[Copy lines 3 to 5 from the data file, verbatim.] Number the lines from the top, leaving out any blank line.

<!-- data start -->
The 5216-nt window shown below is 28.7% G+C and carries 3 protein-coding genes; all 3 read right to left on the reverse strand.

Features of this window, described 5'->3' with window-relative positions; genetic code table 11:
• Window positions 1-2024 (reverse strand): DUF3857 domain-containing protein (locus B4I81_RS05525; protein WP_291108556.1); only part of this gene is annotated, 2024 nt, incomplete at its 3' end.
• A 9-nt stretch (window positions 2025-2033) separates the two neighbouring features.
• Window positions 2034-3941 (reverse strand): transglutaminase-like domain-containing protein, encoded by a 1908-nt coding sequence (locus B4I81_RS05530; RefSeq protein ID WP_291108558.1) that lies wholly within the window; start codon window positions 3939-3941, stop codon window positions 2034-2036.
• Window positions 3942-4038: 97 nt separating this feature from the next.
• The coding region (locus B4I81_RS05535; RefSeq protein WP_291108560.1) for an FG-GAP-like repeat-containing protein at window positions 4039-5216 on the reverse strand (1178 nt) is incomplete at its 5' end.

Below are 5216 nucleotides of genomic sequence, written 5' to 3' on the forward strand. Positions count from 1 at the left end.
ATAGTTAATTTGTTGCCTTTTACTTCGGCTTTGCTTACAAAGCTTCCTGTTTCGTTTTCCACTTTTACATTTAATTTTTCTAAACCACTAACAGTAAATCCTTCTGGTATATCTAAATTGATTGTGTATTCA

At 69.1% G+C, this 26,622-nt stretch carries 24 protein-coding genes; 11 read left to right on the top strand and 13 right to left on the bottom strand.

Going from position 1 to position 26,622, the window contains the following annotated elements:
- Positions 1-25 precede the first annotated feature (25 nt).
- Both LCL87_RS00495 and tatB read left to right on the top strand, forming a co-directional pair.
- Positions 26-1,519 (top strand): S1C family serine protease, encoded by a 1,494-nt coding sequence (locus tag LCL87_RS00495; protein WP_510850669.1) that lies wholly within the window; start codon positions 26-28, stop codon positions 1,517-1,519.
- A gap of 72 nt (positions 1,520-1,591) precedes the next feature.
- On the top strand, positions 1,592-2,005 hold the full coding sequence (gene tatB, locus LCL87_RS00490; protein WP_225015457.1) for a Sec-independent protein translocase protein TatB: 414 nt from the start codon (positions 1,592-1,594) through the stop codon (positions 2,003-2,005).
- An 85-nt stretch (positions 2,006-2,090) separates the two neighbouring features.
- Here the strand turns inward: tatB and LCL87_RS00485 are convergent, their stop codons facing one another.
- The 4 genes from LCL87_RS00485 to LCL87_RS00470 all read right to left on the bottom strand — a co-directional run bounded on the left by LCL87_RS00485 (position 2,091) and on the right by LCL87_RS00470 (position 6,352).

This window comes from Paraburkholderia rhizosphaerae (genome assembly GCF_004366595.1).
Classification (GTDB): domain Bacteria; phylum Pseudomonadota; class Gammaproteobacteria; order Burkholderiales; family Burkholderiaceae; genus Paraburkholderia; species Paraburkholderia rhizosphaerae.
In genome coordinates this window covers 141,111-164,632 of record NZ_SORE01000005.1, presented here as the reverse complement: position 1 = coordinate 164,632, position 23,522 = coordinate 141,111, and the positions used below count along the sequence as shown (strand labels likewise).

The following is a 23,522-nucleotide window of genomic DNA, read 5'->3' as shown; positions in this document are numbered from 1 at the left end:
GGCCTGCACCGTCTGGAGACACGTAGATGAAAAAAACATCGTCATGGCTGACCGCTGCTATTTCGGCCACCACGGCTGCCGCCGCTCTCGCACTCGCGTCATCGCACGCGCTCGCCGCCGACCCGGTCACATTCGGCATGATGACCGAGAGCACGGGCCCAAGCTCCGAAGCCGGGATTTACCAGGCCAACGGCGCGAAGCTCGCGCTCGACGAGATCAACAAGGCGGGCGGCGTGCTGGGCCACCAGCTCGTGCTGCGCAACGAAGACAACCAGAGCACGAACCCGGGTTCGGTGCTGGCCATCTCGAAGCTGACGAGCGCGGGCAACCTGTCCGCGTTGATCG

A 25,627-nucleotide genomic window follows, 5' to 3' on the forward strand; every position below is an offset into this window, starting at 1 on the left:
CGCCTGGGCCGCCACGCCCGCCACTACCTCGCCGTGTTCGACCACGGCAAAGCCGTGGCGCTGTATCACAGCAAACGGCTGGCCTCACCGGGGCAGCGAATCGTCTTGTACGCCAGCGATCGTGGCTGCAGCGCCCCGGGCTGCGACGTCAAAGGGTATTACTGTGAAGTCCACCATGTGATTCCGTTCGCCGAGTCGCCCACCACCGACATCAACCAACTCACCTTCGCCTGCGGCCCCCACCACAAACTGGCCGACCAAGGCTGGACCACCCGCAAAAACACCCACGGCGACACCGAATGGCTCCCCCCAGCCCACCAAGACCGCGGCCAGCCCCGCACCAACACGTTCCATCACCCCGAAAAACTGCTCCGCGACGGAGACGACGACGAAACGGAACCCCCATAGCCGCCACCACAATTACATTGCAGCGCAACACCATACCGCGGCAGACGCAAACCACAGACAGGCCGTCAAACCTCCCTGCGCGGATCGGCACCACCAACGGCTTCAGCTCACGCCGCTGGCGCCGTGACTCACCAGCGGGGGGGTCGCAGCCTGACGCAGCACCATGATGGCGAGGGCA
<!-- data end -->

• Window positions 1-2024 (reverse strand): DUF3857 domain-containing protein (locus B4I81_RS05525; protein WP_291108556.1); only part of this gene is annotated, 2024 nt, incomplete at its 3' end.
• A 9-nt stretch (window positions 2025-2033) separates the two neighbouring features.
• Window positions 2034-3941 (reverse strand): transglutaminase-like domain-containing protein, encoded by a 1908-nt coding sequence (locus B4I81_RS05530; RefSeq protein ID WP_291108558.1) that lies wholly within the window; start codon window positions 3939-3941, stop codon window positions 2034-2036.